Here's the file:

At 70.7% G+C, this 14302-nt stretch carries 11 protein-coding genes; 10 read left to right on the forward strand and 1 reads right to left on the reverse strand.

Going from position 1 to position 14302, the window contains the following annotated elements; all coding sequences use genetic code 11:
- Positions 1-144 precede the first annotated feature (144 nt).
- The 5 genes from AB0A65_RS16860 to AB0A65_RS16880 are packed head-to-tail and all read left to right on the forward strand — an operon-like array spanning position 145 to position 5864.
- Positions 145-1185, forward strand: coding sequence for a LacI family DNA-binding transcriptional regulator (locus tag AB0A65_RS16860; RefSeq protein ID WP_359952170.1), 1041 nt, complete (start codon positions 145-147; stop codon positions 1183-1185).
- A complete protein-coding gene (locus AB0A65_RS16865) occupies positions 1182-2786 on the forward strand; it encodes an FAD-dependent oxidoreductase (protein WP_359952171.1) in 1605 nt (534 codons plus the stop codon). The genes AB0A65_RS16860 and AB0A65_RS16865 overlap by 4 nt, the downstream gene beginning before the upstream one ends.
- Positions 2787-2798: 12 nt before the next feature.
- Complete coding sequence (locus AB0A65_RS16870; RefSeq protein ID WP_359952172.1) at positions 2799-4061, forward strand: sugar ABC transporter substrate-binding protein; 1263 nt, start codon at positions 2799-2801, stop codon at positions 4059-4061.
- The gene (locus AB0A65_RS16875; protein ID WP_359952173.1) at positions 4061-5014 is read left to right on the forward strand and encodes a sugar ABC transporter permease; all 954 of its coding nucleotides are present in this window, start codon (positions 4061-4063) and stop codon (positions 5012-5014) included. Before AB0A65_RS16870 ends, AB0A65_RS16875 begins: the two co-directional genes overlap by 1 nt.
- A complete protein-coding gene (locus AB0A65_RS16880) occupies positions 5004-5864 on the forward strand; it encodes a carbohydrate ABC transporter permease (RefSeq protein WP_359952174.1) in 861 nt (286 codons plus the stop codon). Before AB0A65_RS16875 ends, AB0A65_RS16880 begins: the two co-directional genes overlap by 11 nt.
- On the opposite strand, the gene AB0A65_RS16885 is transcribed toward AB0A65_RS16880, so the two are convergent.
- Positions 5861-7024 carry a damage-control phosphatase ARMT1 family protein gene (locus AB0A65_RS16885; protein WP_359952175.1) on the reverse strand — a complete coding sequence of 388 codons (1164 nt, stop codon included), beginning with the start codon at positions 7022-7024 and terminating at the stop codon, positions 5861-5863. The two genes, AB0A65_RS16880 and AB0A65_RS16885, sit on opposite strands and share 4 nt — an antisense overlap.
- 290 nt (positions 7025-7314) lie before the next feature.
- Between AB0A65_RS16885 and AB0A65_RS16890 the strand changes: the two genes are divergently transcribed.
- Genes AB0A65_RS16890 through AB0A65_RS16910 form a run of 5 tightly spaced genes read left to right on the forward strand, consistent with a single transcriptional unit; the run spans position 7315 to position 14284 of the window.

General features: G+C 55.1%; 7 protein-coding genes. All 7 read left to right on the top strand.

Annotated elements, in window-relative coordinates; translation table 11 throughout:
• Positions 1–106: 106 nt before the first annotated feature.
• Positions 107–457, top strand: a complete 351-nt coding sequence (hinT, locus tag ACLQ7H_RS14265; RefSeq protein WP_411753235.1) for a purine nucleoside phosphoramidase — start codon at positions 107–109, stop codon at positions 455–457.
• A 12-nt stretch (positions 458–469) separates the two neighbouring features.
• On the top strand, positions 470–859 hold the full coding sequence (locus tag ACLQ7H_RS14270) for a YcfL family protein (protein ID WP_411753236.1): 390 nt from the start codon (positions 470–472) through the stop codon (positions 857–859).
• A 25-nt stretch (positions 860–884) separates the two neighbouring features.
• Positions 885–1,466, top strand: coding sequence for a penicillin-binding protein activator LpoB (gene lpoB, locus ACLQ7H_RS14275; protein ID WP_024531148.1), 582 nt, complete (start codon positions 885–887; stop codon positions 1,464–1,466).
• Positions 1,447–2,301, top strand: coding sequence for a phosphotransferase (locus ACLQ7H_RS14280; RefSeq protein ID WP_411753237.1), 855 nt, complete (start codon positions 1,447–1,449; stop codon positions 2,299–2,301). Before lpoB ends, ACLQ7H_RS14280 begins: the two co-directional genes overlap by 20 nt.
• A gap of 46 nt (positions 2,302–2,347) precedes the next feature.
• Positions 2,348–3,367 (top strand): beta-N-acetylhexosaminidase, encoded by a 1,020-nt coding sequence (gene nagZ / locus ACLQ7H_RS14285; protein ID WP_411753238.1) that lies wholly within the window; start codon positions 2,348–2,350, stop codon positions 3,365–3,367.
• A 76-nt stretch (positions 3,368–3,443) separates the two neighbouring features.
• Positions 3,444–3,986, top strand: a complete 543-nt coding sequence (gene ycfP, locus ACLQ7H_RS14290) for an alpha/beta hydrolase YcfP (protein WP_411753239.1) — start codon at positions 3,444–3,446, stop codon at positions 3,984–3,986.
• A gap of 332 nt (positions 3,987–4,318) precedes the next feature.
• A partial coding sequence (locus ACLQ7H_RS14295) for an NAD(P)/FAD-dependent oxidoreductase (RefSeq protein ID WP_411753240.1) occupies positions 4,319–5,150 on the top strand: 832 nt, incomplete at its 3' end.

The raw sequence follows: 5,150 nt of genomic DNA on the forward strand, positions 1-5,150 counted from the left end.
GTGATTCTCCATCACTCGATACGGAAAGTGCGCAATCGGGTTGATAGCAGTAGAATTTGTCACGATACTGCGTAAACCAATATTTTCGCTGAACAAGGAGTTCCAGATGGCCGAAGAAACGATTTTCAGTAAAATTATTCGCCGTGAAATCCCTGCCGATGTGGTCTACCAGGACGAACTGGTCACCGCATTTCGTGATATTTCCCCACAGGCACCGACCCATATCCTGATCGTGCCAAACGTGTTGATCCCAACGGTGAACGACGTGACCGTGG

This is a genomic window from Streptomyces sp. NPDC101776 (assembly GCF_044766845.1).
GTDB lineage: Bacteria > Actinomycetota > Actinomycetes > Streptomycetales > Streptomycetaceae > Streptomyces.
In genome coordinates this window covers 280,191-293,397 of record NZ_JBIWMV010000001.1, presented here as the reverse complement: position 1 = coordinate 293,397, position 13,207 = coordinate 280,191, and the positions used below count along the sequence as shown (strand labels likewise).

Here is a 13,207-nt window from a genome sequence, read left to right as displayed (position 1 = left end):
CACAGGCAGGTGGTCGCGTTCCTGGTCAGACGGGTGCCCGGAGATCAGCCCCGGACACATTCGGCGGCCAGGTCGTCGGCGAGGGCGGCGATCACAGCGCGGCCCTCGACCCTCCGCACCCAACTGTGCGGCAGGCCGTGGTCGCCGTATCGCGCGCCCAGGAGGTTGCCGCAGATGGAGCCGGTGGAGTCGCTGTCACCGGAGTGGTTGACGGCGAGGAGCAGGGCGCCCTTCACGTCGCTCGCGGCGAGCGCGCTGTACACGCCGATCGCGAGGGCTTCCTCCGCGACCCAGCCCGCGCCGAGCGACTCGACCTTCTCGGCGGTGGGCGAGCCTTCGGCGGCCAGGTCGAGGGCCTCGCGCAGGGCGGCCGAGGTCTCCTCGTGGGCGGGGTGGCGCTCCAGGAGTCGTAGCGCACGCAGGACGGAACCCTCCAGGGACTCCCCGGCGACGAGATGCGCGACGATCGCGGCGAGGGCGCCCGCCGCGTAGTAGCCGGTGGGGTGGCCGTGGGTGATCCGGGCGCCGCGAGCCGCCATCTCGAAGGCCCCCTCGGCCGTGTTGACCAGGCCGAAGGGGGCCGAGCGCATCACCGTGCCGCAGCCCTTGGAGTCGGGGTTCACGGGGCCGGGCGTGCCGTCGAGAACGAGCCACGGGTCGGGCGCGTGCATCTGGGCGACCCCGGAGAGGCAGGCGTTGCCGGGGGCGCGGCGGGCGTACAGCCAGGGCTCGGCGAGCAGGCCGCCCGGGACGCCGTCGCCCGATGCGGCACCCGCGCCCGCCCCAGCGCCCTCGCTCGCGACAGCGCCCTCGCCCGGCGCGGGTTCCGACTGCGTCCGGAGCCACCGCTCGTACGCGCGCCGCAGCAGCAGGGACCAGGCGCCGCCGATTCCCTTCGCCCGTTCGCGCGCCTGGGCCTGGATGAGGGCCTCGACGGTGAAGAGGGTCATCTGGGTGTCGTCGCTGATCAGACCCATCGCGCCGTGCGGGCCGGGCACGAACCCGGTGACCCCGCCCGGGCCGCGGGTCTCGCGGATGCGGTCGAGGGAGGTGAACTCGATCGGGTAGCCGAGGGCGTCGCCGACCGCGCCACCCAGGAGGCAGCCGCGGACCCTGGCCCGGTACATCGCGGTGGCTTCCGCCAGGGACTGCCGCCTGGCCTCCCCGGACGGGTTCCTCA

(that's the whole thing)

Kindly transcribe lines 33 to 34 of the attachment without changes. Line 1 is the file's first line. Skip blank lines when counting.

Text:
This is a genomic window from Streptomyces sp. NPDC101776 (assembly GCF_044766845.1).
GTDB lineage: Bacteria > Actinomycetota > Actinomycetes > Streptomycetales > Streptomycetaceae > Streptomyces.